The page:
A Respectful Dialogue and Assistive Technologies help to adapt in the Change of Work
Due to the changing world of work, almost every work assignment and task requires the mastering of basic skills. In production of goods the process may change weekly according to customer sales orders. This requires amendments in working methods, devices, customer service etc. Digitalisation, robotization, and the constant amendments in production require basic skills, constant learning and the adaptation of new skills every day.
Basic skills are the core in all learning. There is no longer a workplace or assignment where you could manage without reading an instruction or manual, writing a report or filling in a document, using digital technology and information. In the changing world of work we need to understand better how to make learning both efficient and desirable for everybody at work, also for those, who lack in basic skills and feel fear and shame in opening up about their learning disabilities.
In practice, learning disabilities at work appear, for example, in understanding instructions, making mistakes without acknowledging it, in learning foreign languages, perceiving time or keeping up with the time, calculating, concentrating on a topic for a longer period of time or in completing a task or assignment. When experiencing such challenges at work, one easily avoids getting on with them. Yet, we all have skills, creativity, and potential capacity which can be useful when facing these challenges. A safe and encouraging environment with open dialogue and support of cognitive ergonomics helps everyone to feel secure to speak up about their challenges in learning and to find tools and assistive methods which allow utilizing the full potential of each individual. For the benefit of the employer, this increases wellbeing, health and safety at work.
The web-based material “Työ sujuvaksi!” (Assistive Technologies at Work), www.tyosujuvaksi.fi, gathers together information about learning disabilities and diverse learning needs, narratives of challenges experienced, how challenges may occur and impact the work as well as tips for identifying and addressing problems in a respectful dialogue. In order to work together and to find solutions that serve the entire working community even at team level, it is important to identify whether difficulties in basic skills and learning are experienced at work. The material contains a questionnaire suitable for this purpose as a part of a staff survey.
An anonymous mapping survey will provide a good basis for opening a dialogue in the work community in order to identify the strengths to build upon, to discuss diverse learning challenges and difficulties and thereby to find appropriate solutions to improve the working conditions and the capacity to work. The results of such a survey should be discussed with supervisors. This will help them to identify more clearly where the staff is experiencing learning challenges. Clarifying the communication and information flow, better introduction and job guidance are some of the issues that need more attention at work. This will not only help diverse learners; everybody benefits!The material “Työ sujuvaksi!” consists examples of assistive technologies taken into practice in a multi-service company SOL, a bus company Väinö Paunu and a food company Fazer. In cooperation with workers’ representatives the supervisors created assistive solutions such as 360 picture and video clips where specific parts of work instructions were visualised in detail. Very soon after applying the video instructions in practice the failures decreased, and productivity increased.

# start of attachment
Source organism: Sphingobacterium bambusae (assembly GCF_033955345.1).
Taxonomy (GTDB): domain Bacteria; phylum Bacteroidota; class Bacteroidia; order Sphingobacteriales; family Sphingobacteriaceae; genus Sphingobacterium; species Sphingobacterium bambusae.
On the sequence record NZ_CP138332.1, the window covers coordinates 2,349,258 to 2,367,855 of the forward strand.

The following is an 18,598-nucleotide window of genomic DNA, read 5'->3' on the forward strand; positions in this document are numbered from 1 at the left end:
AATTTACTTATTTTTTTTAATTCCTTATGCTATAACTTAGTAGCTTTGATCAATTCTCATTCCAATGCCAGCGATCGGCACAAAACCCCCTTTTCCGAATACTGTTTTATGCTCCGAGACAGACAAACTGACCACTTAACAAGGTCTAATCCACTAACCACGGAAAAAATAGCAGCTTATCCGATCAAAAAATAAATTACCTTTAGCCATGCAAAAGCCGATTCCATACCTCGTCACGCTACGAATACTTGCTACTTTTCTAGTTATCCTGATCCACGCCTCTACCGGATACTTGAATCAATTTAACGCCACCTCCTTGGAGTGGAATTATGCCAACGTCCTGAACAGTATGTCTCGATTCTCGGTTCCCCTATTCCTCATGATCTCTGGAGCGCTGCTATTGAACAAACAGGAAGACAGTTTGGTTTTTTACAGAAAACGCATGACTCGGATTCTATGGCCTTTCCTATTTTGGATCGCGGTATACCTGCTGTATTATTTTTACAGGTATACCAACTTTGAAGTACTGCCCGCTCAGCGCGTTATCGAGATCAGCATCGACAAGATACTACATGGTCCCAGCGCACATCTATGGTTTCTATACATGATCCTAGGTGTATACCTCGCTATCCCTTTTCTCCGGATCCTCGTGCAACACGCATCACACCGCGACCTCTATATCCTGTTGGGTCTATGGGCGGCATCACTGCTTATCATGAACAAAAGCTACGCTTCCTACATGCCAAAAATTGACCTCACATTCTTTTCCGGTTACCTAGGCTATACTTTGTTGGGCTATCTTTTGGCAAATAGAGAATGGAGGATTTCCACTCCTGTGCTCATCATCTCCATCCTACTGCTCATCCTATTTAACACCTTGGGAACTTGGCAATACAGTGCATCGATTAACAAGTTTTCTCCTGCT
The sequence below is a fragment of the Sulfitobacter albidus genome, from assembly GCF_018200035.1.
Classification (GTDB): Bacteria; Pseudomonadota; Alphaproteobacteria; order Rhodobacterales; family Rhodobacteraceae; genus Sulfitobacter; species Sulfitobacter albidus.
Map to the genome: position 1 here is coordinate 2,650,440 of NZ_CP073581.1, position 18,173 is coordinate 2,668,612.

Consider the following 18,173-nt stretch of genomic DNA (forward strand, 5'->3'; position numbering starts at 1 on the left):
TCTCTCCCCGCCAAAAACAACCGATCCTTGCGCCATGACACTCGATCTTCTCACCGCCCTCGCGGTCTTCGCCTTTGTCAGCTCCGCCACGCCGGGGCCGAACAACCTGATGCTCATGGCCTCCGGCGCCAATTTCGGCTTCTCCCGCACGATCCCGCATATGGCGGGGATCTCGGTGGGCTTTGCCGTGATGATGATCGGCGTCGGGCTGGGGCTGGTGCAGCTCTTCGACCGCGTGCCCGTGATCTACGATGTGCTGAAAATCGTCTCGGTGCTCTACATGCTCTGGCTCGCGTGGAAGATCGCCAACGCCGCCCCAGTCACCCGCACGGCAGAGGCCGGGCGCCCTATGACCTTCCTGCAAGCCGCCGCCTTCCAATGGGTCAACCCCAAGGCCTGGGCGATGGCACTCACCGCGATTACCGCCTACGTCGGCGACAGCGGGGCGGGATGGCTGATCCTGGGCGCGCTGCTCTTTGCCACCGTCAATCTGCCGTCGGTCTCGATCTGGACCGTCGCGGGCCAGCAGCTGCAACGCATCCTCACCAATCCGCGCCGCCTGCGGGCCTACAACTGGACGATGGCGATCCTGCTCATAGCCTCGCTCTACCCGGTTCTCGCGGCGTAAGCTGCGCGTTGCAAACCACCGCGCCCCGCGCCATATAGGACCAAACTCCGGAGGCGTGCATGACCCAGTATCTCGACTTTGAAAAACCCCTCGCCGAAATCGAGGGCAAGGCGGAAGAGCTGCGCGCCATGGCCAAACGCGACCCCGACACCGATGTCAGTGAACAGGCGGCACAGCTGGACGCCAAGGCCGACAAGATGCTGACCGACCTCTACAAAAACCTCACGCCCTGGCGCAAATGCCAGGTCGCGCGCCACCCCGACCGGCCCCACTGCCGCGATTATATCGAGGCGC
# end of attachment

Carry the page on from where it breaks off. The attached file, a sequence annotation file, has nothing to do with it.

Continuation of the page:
The material has been produced in an ESF project in cooperation with trade unions, work organisations and business managers, supervisors and employees' representatives. It is available in Finnish.
Workers’ Educational Association WEA in Finland (TSL) and other project promoters will continue the discussion on adult learning difficulties and diverse learning needs in working life. The material provides a good starting point for finding and utilizing assistive tools, software applications and solutions to support learning in the changing world of work.
More information on the topic: Mrs Mervi Ylitalo, project coordinator, Workers’ Educational Association, WEA Finland, email@example.com